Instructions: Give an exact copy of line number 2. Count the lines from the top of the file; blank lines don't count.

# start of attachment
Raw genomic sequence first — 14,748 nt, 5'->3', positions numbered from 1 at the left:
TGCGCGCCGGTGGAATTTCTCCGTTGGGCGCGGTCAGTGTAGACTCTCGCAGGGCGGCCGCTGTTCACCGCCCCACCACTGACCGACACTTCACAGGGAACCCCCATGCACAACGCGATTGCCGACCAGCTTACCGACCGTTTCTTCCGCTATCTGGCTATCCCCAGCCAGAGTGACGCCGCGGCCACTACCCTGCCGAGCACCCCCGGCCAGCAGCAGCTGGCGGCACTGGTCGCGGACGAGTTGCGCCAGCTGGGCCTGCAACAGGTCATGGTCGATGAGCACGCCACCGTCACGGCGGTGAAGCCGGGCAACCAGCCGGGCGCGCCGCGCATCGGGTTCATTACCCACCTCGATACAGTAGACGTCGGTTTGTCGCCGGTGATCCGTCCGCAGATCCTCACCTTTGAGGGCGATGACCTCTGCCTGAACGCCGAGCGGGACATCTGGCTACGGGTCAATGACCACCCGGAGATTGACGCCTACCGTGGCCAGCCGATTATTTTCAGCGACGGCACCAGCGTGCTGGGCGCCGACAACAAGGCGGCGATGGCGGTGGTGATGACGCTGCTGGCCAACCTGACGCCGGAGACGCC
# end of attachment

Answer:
TGCGCGCCGGTGGAATTTCTCCGTTGGGCGCGGTCAGTGTAGACTCTCGCAGGGCGGCCGCTGTTCACCGCCCCACCACTGACCGACACTTCACAGGGAACCCCCATGCACAACGCGATTGCCGACCAGCTTACCGACCGTTTCTTCCGCTATCTGGCTATCCCCAGCCAGAGTGACGCCGCGGCCACTACCCTGCCGAGCACCCCCGGCCAGCAGCAGCTGGCGGCACTGGTCGCGGACGAGTTGCGCCAGCTGGGCCTGCAACAGGTCATGGTCGATGAGCACGCCACCGTCACGGCGGTGAAGCCGGGCAACCAGCCGGGCGCGCCGCGCATCGGGTTCATTACCCACCTCGATACAGTAGACGTCGGTTTGTCGCCGGTGATCCGTCCGCAGATCCTCACCTTTGAGGGCGATGACCTCTGCCTGAACGCCGAGCGGGACATCTGGCTACGGGTCAATGACCACCCGGAGATTGACGCCTACCGTGGCCAGCCGATTATTTTCAGCGACGGCACCAGCGTGCTGGGCGCCGACAACAAGGCGGCGATGGCGGTGGTGATGACGCTGCTGGCCAACCTGACGCCGGAGACGCC